An early entrant in the car-sharing market, Zipcar, a subsidiary of car rental giant Avis, was never able to get a foothold in Vienna. While its app offered hassle-free booking, vehicle pickup was limited to designated locations. Success arrived with Daimler’s Car2Go and the BMW-Sixt joint venture Drive Now, which entered the Vienna market (in 2011 and 2014, respectively). With large vehicle fleets and affordable prices (Car2Go costs between 31 and 38 cents per minute, depending on the model, while DriveNow charges between 25 and 38 cents per minute), their “free-floating” car-sharing apps let drivers pick up and drop off rides almost anywhere within city limits.
In January, Sixt sold its stake to BMW, and there is speculation that car manufacturing competitors Daimler and BMW may merge their carsharing ventures
ÖBB vs. Westbahn – Behind Schedule?
Technological innovation is not the only driver behind change. In the case of passenger rail transport in Austria, politics is the main change agent. The European Union bets that opening up national markets to private competitors in 2023 will create a more customer-friendly and efficient railway sector.
The Austrian government, which owns the ÖBB (Austrian Federal Railways), has not been too keen on embracing the single market, although that may change with the business-friendly ÖVP (Austrian People’s Party) now heading the coalition government. The only test case for privately owned passenger railway operators in Austria is the WESTbahn, which runs two trains a day per hour starting December 2017 on the busy Vienna–Salzburg route, where the ÖBB runs trains about every half hour. The holding company has been directly and successfully competing with the ÖBB since 2011, positioning itself as a service-oriented and budget-friendly alternative (WESTbahn charges 26.50 euros for a Vienna-Salzburg ticket. ÖBB prices vary, but tend to be higher without a Vorteilskarte (advantage card). While commuters generally welcome transportation choices, it remains to be seen what liberalization would mean for customers in less populated, underserved areas.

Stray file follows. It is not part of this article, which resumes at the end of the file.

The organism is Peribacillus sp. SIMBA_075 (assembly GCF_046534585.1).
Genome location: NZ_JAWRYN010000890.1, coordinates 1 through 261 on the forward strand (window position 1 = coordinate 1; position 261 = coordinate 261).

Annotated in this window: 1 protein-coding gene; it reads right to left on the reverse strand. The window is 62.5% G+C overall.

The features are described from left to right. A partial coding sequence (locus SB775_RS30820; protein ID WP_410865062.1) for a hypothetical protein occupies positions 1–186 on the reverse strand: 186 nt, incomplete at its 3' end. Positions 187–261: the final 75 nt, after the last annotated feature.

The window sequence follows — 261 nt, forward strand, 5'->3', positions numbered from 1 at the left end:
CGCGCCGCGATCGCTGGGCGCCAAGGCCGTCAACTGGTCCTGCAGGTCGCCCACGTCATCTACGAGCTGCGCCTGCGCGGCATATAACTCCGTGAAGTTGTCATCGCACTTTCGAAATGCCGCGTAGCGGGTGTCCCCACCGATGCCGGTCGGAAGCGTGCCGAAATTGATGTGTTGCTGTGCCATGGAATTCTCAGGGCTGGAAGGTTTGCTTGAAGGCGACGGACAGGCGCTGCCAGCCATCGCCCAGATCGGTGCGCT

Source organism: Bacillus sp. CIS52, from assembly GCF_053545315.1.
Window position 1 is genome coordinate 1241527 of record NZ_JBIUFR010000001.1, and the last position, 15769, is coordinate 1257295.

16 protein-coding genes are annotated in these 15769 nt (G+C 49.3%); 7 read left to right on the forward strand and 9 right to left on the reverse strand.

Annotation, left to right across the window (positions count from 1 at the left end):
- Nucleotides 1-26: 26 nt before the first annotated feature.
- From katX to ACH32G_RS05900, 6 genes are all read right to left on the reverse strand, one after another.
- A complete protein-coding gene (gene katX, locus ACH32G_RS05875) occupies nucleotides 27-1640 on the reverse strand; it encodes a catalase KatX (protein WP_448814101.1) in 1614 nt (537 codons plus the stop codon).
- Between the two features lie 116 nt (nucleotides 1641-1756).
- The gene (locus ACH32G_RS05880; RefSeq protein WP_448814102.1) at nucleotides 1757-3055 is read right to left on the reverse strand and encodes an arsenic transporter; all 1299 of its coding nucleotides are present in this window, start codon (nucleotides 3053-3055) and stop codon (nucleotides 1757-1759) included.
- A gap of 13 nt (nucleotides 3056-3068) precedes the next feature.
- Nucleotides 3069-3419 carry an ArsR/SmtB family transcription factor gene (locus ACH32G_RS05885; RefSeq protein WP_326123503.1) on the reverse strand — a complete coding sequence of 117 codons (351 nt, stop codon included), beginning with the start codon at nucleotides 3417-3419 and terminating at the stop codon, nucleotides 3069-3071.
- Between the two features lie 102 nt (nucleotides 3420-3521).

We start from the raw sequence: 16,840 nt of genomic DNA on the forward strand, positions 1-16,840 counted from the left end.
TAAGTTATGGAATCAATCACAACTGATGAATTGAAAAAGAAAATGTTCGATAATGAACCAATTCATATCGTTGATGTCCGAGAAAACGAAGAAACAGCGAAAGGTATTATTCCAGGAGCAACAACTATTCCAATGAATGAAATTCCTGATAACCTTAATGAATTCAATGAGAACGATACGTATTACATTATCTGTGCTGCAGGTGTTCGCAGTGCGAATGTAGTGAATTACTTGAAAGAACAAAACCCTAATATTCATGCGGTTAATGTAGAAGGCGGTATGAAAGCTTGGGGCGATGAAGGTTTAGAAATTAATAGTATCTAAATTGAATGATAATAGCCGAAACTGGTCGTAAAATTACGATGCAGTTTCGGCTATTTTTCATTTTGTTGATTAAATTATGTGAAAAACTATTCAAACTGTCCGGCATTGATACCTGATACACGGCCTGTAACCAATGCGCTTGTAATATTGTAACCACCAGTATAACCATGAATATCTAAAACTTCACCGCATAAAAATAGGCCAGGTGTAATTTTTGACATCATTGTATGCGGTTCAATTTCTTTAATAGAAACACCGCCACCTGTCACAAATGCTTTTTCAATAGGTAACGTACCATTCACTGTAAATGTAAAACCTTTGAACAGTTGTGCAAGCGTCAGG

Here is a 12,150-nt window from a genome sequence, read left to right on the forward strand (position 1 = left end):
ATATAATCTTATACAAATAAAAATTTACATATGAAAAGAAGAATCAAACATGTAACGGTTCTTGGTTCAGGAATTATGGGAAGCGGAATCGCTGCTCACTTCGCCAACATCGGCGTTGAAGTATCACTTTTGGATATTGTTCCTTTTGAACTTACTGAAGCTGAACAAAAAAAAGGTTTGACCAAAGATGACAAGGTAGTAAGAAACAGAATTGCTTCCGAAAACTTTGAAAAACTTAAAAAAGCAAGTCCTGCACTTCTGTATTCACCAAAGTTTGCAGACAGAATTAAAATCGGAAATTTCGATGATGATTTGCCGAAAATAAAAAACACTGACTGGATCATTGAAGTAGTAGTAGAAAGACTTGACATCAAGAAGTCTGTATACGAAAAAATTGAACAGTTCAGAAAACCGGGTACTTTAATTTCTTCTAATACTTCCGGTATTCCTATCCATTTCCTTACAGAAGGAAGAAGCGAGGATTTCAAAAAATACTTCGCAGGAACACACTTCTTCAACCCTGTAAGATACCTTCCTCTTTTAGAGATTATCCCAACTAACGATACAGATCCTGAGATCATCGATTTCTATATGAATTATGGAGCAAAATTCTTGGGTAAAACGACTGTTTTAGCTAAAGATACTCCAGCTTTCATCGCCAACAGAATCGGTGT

In any case, the ÖBB has not been stuck in its tracks. It has invested heavily in upgrades to trains, terminals and network expansion, with the result that Austrians travel the most kilometers by train compared to citizens of all other EU member states according to a 2017 Schienen-Control Report. These investments have led to heavy debt of more than €20 billion, but Austria’s longstanding focus on public transportation may ultimately help it thrive in the face of the sure-to-come competition.
Postbus vs. Private bus Operators – Flixbus, Regiojet and Hellö
Competition has already come to bus transportation. The state-owned Postbus has long had competition from private companies, such as Dr. Richard, which has helped serve Vienna’s outer districts. Family-owned Blaguss fulfilled Austrians’ appetite for tourism by bus. Now, a foreign, techy-sounding brand is taking over major European bus routes. Flixbus, a German company established in 2011, has been taking advantage of technological innovation and a young demographic’s appetite for budget travel to seize a sizable share of overland bus travel in Western Europe. Meanwhile, Czechia’s Regiojet has the lion’s share in bus travel in Central and Eastern Europe.
Flixbus offers a comprehensive booking app, and success led to a quickly expanding network – first in Germany and then across Europe. In Austria, the budget bus company acquired the ÖBB’s loss-generating Hellö, which served Italy, Germany, Czechia, Slovenia, Hungary, Slovakia, Croatia, and Bosnia and Herzegovina. Blaguss, realizing it couldn’t compete, now operates under the Flixbus name in Central and Eastern Europe, as Flixbus is highly competitive on the price front by offering extremely affordable tickets for overland trips starting at just 5 euros. This means that, similar to hotel or flight booking apps, customers now have more choice and thus access to cheaper fares. And while cheap tickets are the main selling point, the extra comfort offered by free Wi-Fi, extra leg room and, potentially, free onboard movies adds to the appeal of traveling long distances by bus
More Questions Than Answers
Technological innovation undoubtedly has answered the needs of predominantly younger customers, providing changes to how they commute and travel. Where changes could be more deeply felt in decades to come is in the liberalization of public transport systems. Austria’s reluctance to embrace EU rules may be warranted – but, given the Alpine Republic’s excellent track record in building its public transportation network, it is likely more than capable of holding its own in a competitive market.